During the planning stages of the trip to Scotland from which I just returned, I made mental lists of the things I wanted to see and experience. I studied travel books, talked to people who had been there, went on-line. Then I threw all of my wants to the wind, wanting to trust that I would have the biggest and best adventure with the smallest amount of expectation.
I went over the ocean with only one non-negotiable desire. To see Loch Ness. I knew it was a silly thing to want, but it was the want that would not be denied. I had contacted our hosts and been assured that a day trip would get me the glimpse of the home to a monster who has lived happily in my imagination since I was ten.
Our first night in Edinburgh, as we planned the week, I mentioned Loch Ness and how excited I was that we were going to get to see it, even though we wouldn't be traveling its 25 mile length. Toni, who in an earlier e-mail had assured me that we would find a way for me to see this myth-misted lake, blanched and said that I must have misunderstood, or she must have miscommunicated. Loch Ness was too far north for us to do comfortably in a day trip.
The vacation had barely begun, and the denial of this one thing I had been promised had the potential to render it stillborn. How many times in my life has disappointment dashed expectations, not only for vacations but also for relationships? How many times have I lost what was on the other side of that darkness because I could not release what I held in my head and heart and hands? This was not going to be one of those times.
I swallowed, hard. I smiled, a small polite reassurance. I released - Toni from her promise and myself from the prison of disappointment.
Here is what waited for me on the other side of No Loch.
Toni and Dave, the thirty-something couple we stayed with, are Americans choosing to live overseas. They love Scotland and its simplicity and the warmth of its people. They've been there for over six years and have made it their mission to explore their new home fully. They are writers, artists, dreamers. Toni has a Master's Degree in Creative Writing. Dave has a degree in furniture making and has won awards with his craft.
Toni answered every question I had about the language, the people, the history of Scotland. Our comfort and enjoyment were her primary concern for the whole week. She has an infectious laugh, a huge and generous heart and the energy of a hyperactive adolescent. She drives Scotland like she's lived there forever. Dave is quietly kind, gently funny and was an amazingly good sport about having his life and his wife hijacked by three rambunctious women.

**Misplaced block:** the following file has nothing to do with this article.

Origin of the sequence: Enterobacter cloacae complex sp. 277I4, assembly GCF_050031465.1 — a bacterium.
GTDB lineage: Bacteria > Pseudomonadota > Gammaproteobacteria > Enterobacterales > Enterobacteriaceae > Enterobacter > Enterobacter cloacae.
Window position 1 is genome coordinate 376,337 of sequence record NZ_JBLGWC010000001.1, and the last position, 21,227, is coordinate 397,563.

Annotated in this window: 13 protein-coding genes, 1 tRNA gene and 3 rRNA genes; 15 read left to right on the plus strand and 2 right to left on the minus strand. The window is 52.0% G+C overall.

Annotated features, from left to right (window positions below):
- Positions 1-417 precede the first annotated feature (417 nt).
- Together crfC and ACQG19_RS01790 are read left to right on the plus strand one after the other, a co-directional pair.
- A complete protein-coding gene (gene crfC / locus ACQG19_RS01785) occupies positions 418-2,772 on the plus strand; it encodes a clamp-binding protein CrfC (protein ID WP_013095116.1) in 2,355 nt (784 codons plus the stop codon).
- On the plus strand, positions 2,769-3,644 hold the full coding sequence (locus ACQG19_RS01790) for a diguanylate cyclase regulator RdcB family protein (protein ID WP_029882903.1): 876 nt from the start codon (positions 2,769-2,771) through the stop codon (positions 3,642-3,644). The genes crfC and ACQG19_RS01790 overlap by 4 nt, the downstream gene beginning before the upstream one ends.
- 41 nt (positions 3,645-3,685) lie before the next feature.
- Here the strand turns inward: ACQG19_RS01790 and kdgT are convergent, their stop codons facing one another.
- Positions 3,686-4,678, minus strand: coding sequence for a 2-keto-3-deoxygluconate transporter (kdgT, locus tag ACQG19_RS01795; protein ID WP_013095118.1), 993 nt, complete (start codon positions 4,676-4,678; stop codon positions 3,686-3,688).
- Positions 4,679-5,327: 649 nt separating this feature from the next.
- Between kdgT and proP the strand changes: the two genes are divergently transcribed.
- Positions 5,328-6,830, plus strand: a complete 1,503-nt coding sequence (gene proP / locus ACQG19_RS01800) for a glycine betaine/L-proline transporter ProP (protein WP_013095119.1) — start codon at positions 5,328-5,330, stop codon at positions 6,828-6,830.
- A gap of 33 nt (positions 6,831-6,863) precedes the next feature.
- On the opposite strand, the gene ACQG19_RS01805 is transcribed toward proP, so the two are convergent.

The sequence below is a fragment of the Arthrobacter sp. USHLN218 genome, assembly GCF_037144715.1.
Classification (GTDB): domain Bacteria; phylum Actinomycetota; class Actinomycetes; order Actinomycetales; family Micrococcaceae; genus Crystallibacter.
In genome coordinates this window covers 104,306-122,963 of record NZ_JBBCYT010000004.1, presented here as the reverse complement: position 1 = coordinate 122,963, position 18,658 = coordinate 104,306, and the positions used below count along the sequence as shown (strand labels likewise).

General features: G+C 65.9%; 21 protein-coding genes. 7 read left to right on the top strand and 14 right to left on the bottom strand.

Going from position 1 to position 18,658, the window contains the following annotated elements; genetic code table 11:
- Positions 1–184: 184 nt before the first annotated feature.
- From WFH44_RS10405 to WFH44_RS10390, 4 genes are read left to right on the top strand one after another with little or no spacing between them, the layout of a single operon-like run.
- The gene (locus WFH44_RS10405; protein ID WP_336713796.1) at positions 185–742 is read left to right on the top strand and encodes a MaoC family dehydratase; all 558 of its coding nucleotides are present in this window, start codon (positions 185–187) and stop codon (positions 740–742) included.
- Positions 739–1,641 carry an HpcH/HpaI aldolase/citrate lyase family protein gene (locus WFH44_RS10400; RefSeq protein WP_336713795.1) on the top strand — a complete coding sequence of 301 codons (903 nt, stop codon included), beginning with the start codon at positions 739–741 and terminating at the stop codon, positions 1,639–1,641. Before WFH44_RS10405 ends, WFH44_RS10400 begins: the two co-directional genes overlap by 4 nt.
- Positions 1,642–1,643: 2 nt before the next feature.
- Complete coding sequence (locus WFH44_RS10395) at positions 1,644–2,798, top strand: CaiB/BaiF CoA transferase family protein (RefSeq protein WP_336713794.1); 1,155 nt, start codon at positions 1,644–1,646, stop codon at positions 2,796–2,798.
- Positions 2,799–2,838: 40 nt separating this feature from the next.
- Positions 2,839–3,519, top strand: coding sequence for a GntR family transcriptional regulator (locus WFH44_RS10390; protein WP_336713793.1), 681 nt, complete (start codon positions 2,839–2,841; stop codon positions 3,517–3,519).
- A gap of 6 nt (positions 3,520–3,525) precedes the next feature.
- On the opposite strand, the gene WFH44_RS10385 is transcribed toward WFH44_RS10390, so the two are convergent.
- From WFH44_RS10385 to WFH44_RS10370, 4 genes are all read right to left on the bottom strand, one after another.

Leora, a beautiful and talented artist from L.A. who was staying with Toni and Dave before we arrived, accompanied Toni and Pam and I for most of our adventures. Not yet thirty, she brought a sense of wide-eyed wonder and unrestrained fun as well as a dagger-sharp wit to every outing and conversation.
Those three, along with my traveling companion Pam - a gifted musician and songwriter - were a small artists' colony any time they gathered together. A colony that I got to be an active member of.
I didn't get Loch Ness, but I did get three new friends who happen to be fellow seekers and deeply creative spirits.
Our days were packed with sight-seeing and fun. I was well and energized and absorbed every moment of every adventure. We saw sheep and cathedral ruins. We saw Highland "Coos" and centuries-old watchtowers in the middles of fields. We watched a Border Collie herd sheep, helped by a farmer on an ATV - then tickled ourselves with the realization that Border Collies are named for the Borders region of Scotland.
We walked cobbled streets, delighted in cobbled homes with Hobbit doors, and hummed along to the music of English spoken in brogue. We walked a bridge built by the Romans and toured a castle where my childhood hero, Mary Queen of Scots, lived. We walked the Royal Mile from Edinburgh Castle to Holyrood Palace where the current Queen was in residence.
We watched a Japanese woman who went to school in Portland work on a tapestry reproduced from a 15th Century French weaving now owned by the Rockefeller Foundation in NYC. The finished tapestry will hang in Stirling Castle in Scotland.
We sat in a hotel lobby having drinks and watched a wedding party in full formal Scottish attire. Kilts of every style. The mother of the bride in a hat that would have made the Queen weep with envy. Babes in arms in kilts. The conversations floating on the air made magical by the lilt of the brogues embroidering each word.
We wandered Sir Walter Scott's home, explored ancient graveyards, stood at the birthplace of golf.
The food was an adventure as well. Toni introduced me to Millionaire's Shortbread, a decadent combination of shortbread, caramel and chocolate. I ate haggis, neeps and tatties - the national dish that has gotten a bad wrap. Spicy sausage, mashed potatoes and turnips in a brown gravy. The turnips I could have done without. The rest I devoured happily. Fish and chips. Amazing cheeses. Heather honey and ginger ice cream, eaten while strolling through a postcard perfect beach town on a rare sunlit day.
We saw the North Sea, the Firth of Forth, the Tweed River. No Lochs.
If I had gotten Loch Ness, I would not have known without a doubt, for the first time fully, the unutterable joy of embracing adventure without control. I would have missed all of the connection and love that filled the place where I might have held disappointment and resentment. I would not have discovered that whatever space in the world I occupy - as long as my heart is there with me - I belong.
No Loch. Freedom instead. Brilliant trade.